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Arun Ghosh: Primal Odyssey

Chris May By

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Arun Ghosh

Primal Odyssey

Camoci Records

2011

There you are, waiting for the next Indo-Jazz album to arrive, and then two come along at the same time. October 2011 has already seen the release of Grand Union Orchestra's If Paradise (Red Gold), and now here comes clarinetist Arun Ghosh's Primal Odyssey.

It has been a long wait too, in Britain anyway, particularly for Indo-Jazz with a Bengali flavor—since Ghosh's debut set, Northern Namaste (Camoci), and pianist Zoe Rahman and her reeds-playing brother, Zoe & Idris Rahman's Where Rivers Meet (Manushi), both released in 2008.

Idris Rahman is heard again on Primal Odyssey, but this time mostly on tenor saxophone, rather than the clarinet he played on Where Rivers Meet. Along with Ghosh and bass clarinetist Shabaka Hutchings, Rahman forms the three-reed frontline on the album, powered—and powered is the word—by acoustic and electric bassist Liran Donin and drummer Pat Illingworth.

Bengali music is as multifaceted as that of any culture, but is probably best known in the west for its exquisite ballads and love songs, as uplifting to regard as flowers. That was the strand which the Rahmans celebrated on Where Rivers Meet and which provides some of the exalted moments on Grand Union's If Paradise.

Ghosh's vision for this project, however, is altogether darker and in-your-face. And that goes for his taste in artwork as much as his direction in the music. There is a double-page spead visual in the fold-out booklet accompanying Primal Odyssey, referencing the opening track, "Caliban's Revenge." Turn it upside down, like one of those trick paintings loved by the Victorians, and it becomes crudely gynaecological. Lucian Freud meets Francis Bacon.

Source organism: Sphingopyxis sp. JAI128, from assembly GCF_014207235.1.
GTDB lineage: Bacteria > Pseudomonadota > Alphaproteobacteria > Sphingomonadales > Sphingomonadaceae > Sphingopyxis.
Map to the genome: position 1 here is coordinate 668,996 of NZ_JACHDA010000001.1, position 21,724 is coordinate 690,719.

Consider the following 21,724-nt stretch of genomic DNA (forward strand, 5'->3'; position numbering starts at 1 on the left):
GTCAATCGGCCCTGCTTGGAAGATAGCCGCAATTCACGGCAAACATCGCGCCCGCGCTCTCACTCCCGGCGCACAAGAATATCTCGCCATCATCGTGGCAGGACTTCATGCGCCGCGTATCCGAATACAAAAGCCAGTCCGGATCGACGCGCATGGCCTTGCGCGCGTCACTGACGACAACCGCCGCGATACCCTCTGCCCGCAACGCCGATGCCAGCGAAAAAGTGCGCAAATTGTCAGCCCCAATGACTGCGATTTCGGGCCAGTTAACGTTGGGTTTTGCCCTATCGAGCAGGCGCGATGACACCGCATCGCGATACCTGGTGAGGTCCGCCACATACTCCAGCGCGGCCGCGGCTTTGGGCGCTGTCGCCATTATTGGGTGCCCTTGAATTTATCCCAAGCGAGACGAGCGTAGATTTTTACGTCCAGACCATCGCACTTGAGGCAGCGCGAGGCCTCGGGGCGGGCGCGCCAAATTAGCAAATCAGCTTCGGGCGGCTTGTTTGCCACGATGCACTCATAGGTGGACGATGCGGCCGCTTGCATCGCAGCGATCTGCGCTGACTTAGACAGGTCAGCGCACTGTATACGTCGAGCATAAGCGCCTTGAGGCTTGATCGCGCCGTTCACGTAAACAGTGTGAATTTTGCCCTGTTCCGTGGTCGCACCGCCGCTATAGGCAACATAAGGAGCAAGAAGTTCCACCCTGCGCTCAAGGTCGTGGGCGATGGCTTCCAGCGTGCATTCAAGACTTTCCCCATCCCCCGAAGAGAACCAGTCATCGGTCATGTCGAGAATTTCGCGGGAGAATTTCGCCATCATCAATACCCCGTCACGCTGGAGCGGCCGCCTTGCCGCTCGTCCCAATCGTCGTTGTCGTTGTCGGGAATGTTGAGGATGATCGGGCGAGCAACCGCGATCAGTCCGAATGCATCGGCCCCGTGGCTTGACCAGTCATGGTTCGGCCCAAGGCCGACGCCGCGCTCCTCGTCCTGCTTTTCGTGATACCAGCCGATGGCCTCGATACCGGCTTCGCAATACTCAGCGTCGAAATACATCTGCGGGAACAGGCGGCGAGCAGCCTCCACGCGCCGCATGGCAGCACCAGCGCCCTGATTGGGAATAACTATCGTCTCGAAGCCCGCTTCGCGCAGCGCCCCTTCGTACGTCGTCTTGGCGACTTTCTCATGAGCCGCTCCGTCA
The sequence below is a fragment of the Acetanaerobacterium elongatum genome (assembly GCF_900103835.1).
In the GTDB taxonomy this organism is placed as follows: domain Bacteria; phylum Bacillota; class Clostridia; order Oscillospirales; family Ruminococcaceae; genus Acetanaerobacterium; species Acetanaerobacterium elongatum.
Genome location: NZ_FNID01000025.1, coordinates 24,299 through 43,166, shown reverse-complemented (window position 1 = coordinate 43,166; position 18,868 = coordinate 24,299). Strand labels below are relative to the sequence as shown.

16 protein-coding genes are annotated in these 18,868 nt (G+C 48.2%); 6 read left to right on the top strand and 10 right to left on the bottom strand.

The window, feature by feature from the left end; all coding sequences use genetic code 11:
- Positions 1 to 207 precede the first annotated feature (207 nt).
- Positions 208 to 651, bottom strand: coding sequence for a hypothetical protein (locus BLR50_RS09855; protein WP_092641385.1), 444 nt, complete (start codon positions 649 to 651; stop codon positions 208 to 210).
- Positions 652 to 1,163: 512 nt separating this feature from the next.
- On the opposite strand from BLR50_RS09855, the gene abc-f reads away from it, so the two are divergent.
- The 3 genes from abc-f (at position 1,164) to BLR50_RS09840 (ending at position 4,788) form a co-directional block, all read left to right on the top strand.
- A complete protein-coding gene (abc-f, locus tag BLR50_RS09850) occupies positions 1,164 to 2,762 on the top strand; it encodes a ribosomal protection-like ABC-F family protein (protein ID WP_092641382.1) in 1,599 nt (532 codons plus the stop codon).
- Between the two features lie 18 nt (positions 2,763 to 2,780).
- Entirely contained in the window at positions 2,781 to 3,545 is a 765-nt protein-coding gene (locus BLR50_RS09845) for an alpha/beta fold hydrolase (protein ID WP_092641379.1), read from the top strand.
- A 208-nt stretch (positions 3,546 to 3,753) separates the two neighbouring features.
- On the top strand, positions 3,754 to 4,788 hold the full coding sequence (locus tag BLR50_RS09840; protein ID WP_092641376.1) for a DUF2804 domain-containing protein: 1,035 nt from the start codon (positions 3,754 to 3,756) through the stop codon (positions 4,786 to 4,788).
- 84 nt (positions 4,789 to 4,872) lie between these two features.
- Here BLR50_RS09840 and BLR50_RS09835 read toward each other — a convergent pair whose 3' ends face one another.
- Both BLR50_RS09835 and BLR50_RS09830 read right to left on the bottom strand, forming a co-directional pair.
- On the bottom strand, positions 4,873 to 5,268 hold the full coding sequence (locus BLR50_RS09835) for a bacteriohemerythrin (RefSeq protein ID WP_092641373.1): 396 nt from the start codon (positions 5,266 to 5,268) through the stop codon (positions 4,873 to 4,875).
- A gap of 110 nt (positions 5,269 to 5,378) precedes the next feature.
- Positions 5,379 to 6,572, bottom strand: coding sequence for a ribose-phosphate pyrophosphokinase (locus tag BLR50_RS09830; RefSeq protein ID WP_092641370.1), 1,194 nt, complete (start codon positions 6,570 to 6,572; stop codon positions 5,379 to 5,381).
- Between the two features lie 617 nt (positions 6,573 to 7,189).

Arun Ghosh

But it is Ghosh's music that concerns us here: turbulent, fired-up, rippling with sinew and driven by thick, bottom-heavy ostinatos. Only two tracks, the wistful "Eros" and pastoral "Nocturne (Chandra Dhun)," inhabit a gentler arena. For the rest, the music—all of it written by Ghosh—is positively urban, both in the mix of heritages the word implies in 2011 and in the vibe and beat-centricity of the music. It is thrilling stuff; rough sex for the ears.

The three reed frontline was in part modeled, says Ghosh, on Indian shenai master Bismillah Khan's classic ensemble, which was composed of three shenai and percussion. But there the similarity ends, for Khan's delicate and mellifluous sound is not also replicated. Ghosh's other model was saxophonist Ornette Coleman's chord-less quartet. And that—along with bassist Charles Mingus' confrontational aesthetic—is closer to the money.

Bismillah Khan's legacy is, perhaps, directly alluded to on "Lal Qil'ah (The Red Fort)." In 1947, it was Khan's shenai which rang out from the ramparts of Delhi's Red Fort as the Union Jack was lowered and independent India's own flag raised. Ghosh's "Lal Qil'ah," however, is the most swaggering track on a notably vigorous set. (If you want to hear some classic, three-shenai Khan, the two-CD compilation, The Shenai's Humble Master, released on Saregama in 2007, is a rewarding port of call).

All three reed players get to solo—Rahman's tenor cooks on "Unravel" and "Headrush"—but Ghosh is the main man, framed by Rahman and Hutching's bass register riffs and drones. Drummer Illingworth, recently heard on saxophonist Jan Kopinski's funk/free improv group, Reflektor's Mirrors (33 Jazz, 2011), is, as ever, powerful without being overbearing, and bassist Donin locks right in.

A tremendous album. Just don't show the inner sleeve to anyone of a nervous disposition.

Tracks: Caliban's Revenge; Unravel; Yerma; Lal Qil'ah (The Red Fort); Headrush; Intifada; Eros; Damascus; Icarus; Nocturne (Chandra Dhun).

Personnel: Arun Ghosh: clarinet; Idris Rahman: saxophone (1-9), clarinet (10); Shabaka Hutchings: bass clarinet; Liran Donin: double-bass (1-3, 5-7, 10), electric bass (4, 8, 9); Pat Illingworth: drums.

Photo Credit

Adriano Adewale

Year Released: 2011 | Style: Beyond Jazz


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